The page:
They were only furloughed for a few weeks because contractors quickly discovered the lockdown gave them an opportunity to work without having to worry about keeping the premises they were working on open.
For ecclesiastical and historic buildings normally open to the public, the lockdown meant work could pro-gress a lot quicker than would otherwise have been the case, which meant the Restorative Techniques hire service for its headline ThermaTech superheated water / steam cleaner and VorTech gentle abrasive vortex cleaner was much in demand by qualified operators.
Over the years there have been various developments of the machines Restorative Techniques makes, especially to the ThermaTech, which is now available with a vacuum attachment to collect the waste mate-rial as it is removed from the surface and an attachment to add an abrasive to the steam for particularly tough cleaning jobs.
One of the developments of ThermaTech is the ThermaTech Inox, which has features including a stainless steel boiler and a higher heat output, which is particularly useful when two people are using it at the same time or a high temperature is needed for paint stripping, for example.
The standard diesel-driven pump unit achieves a flow rate of 9.5 litres per minute at up to 170 Bar pressure. An alternative electric pump option is available in 110V and 230V variants.
The increased performance allows a 65° spray nozzle to be used for an even faster rate of work than with the 40º nozzle of the standard ThermaTech, which is itself better than the 25º nozzle of many steam cleaners.
An unexpected issue lately was the difficulty of getting diesel to run the machines as a result of the short-age of lorry drivers and everyone buying up whatever fuel was available. Julia Fairchild, a Director of Re-storative Techniques with her husband, says customers were calling her asking where they could buy die-sel for their ThermaTechs. Her answer was that they didn’t have to because the machines run perfectly well on recycled cooking oil.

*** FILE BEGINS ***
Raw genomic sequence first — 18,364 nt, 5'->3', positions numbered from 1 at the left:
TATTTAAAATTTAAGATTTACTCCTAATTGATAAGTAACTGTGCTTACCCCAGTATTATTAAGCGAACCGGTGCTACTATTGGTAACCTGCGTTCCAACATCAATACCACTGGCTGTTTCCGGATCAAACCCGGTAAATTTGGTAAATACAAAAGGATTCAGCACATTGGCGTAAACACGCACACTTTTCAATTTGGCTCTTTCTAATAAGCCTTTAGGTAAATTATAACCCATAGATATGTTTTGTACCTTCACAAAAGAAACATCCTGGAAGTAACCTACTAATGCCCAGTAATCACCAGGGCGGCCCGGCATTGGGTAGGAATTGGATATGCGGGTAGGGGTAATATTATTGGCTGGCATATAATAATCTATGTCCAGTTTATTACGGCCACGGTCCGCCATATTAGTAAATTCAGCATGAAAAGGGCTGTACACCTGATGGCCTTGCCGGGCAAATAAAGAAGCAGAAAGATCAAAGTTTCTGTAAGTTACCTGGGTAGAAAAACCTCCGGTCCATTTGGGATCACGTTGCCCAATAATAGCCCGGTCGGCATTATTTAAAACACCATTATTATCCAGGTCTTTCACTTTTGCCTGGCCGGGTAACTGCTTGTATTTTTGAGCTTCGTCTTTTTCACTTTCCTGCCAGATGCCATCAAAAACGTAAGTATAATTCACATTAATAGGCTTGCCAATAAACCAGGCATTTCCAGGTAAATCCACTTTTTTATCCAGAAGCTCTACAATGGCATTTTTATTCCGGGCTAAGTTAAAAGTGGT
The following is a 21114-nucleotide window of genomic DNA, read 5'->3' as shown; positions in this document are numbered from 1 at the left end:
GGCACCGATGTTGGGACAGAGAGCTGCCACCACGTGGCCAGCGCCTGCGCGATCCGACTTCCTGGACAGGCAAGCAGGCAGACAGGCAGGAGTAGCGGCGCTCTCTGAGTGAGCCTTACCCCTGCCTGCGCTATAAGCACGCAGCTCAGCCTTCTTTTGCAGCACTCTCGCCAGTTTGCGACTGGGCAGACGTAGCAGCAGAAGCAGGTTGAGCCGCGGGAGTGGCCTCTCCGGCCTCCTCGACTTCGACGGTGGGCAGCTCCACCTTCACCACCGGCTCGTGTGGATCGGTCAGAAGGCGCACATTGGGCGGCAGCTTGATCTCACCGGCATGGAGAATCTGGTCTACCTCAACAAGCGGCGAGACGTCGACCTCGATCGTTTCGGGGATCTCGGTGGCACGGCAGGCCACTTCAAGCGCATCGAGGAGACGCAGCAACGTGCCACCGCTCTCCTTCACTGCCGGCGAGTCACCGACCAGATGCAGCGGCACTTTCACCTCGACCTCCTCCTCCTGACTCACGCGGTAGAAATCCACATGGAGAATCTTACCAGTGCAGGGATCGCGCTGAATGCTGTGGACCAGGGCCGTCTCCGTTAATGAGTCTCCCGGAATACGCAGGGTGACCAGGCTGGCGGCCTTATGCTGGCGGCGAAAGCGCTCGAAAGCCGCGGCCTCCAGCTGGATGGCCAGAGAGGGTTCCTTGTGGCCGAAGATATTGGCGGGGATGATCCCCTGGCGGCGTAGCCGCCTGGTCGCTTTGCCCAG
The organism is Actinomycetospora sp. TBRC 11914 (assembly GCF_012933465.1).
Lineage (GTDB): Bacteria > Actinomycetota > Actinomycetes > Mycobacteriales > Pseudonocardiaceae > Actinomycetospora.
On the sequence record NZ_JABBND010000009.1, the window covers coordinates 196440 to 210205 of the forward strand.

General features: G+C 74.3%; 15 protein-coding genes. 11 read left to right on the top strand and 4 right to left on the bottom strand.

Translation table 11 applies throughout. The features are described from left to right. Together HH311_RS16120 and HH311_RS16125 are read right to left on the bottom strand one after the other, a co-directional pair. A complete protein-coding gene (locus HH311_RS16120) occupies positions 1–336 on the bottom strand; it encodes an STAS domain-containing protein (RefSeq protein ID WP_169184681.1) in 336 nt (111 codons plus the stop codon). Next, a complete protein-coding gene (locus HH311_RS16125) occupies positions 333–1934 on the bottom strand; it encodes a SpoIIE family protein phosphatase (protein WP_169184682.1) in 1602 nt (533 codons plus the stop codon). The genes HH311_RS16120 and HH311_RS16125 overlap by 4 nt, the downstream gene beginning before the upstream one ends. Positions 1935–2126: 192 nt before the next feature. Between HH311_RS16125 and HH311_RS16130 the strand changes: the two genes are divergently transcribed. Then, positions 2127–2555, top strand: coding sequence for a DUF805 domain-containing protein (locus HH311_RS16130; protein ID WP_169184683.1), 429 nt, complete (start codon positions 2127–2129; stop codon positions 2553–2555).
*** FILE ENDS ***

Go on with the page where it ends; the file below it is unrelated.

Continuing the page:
That is likely to become more commonly used as a fuel from 1 April next year when it will become illegal to use ‘red’ diesel on building sites. Red diesel is currently taxed at 11.14p per litre compared with 57.95p per litre for the diesel that goes into cars. The fuel is the same, apart from a red dye added to make it easy to identify the lower taxed diesel. Red diesel has been available for uses that do not involve road transport, but from next April the higher rate of tax goes on most uses.
The water / steam from a ThermaTech is 150ºC at the nozzle. Maintaining that requires a fuel with a high calorific value, and while recycled cooking oil has a calorific value about 15% less than diesel (it varies a little with which plant the oil came from), it is fine for use in a ThermaTech. Julia says most people will find a local supplier of recycled cooking oil by searching the internet.
Using it does mean the fuel tank needs cleaning out from time to time but the ThermaTech is designed so the fuel tank is a jerrycan that can easily be removed, which makes refuelling during a project easier – you just replace the empty jerrycan with a full one. It also means cleaning the can is easy.
“Re-using cooking oil is a very good way of getting rid of what would otherwise be a waste product,” says Julia.
Among the projects Restorative Techniques have been involved with lately is Bristol Beacon (previously Colston Hall but the name was changed after the toppling of the Edward Colston statue). It is a famous music centre, where bands including The Beatles have played.
The transformation of the building into an exceptional new music venue is well under way. It will have new performance spaces, bars and restaurants, with the Victorian cellars being opened up for the first time to create a new music education centre.
Restorative Techniques has also been involved with stone cleaning at Lincoln’s Inn, London, The Home Office, Wells Cathedral and projects at the Palace of Westminster, supplying companies such as Sally Strachy Historic Conservation, Stonewest, Capital Stone Renovations and Rosewood Projects.